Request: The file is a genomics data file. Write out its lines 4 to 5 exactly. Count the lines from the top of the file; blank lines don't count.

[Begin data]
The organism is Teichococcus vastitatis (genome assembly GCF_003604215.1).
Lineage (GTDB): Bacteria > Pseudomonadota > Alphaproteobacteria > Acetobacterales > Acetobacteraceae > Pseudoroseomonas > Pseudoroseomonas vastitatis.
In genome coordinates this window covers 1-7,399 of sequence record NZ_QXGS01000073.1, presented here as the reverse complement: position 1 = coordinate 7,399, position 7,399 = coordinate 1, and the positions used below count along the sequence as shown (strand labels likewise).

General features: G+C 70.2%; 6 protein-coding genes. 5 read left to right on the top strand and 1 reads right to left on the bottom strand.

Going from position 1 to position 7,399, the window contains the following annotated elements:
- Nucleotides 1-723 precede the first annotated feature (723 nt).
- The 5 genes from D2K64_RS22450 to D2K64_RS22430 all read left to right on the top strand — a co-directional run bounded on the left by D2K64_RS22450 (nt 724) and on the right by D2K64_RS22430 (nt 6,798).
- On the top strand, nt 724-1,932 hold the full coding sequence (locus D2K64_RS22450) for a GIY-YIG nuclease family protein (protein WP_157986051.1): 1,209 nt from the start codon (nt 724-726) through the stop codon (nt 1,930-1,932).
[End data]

General features: G+C 70.2%; 6 protein-coding genes. 5 read left to right on the top strand and 1 reads right to left on the bottom strand.

Going from position 1 to position 7,399, the window contains the following annotated elements: